Tuesday, 7 February 2012

Natural oils and their comedogenic properties

The phenomenon of comedogenicity is related to formation of blackheads and whiteheads - some substances cause hyperkeratinization - and they are actually "comedogenic".

The main source of information on comedogenicity amiable in the internet is the table from J. Soc. Cosmet. Chem, 40, 321-333 (1989). The assessment of comedogenicity was performed using laboratory animals - rabbits. In this method (not used anymore!) the compound is applied to the ear of an animal, and after some time biopsy is made, and comedones are assessed using microscope. In 2009 EU nearly fully banned animal testing of beauty products. 

Natural oils are usually mild and they rarely cause any skin irritation. According to the above paper the only (but still mildly!) irritant oils are mink oil, shark liver oil and cotton seed oil.

The most comedogenic oils are cocoa butter and coconut butter (4 per 5 in the comedogenicity scale proposed by authors), followed by hydrogenated vegetable oil, sesame, corn, avocado, evening primrose, mink, soybean and cotton seed oils (3 per 5).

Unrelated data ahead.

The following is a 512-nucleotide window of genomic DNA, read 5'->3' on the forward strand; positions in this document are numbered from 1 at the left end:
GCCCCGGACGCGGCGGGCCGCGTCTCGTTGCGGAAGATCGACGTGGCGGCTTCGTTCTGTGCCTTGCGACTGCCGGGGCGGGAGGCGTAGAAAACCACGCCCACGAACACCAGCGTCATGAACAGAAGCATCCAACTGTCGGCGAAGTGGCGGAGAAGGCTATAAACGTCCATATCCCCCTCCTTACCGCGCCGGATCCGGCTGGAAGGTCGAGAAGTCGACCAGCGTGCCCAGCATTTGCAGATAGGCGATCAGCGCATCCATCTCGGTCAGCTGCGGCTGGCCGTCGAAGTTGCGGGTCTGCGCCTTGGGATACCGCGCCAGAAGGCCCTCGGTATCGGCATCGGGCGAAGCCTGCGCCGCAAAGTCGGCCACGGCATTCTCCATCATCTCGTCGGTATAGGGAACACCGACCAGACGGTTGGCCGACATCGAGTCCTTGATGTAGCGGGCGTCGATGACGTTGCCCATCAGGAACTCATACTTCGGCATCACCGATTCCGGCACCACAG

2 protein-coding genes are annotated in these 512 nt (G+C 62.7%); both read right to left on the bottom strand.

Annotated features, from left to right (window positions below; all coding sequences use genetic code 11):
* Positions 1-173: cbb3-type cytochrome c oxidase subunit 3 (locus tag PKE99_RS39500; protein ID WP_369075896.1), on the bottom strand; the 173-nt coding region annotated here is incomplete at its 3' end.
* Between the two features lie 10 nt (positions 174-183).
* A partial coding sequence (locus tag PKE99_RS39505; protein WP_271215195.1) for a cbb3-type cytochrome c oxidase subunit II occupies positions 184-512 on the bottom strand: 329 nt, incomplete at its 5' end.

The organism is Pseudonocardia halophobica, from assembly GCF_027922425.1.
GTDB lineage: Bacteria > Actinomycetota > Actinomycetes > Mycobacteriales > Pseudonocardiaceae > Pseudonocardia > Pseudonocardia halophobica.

Peanut oil, olive oil, almond and apricot kernel possess medium comedogenic properties (2 per 5), while castor oil, chaulmoogra oil (I have never heard of it!), babassu, squalene, safflower and sunflower oil are practically non-comedogenic.

Comedogenicity may be considered, when we formulate DIY beauty products or choose oil mixes, for example for oil cleansing method.

At the moment, as I have some mild problems with comedones (I haven't unfortunately spotted the reason yet), I use predominantly sweet almond oil mix with castor oil (10% castor oil, rest sweet almond, with around 5% of argan oil, that unfortunately can be comedogenic!) for the oil cleansing method (called sometimes OCM). I don't have much experience with that method, even though I use the muslin cloth cleansing for quite a while already - but the OCM seems to be working very, very well for me.
Previously I have used an excellent mix of glyceryl cocoate and sunflower oil as a hydrophilic cleansing oil - and I also really recommend this kind of products for a fusion of make-up removing and a deep cleanse.

I think I need to start thinking about a rich in antioxidants serum soon also, it is definitely going to be home-made, and I am going to share the recipe and effects here!

(photos from wikipedia - traditional production of argan oil and Liz Earle website - muslin cloths. Those cloths are actually the ones I am using!)

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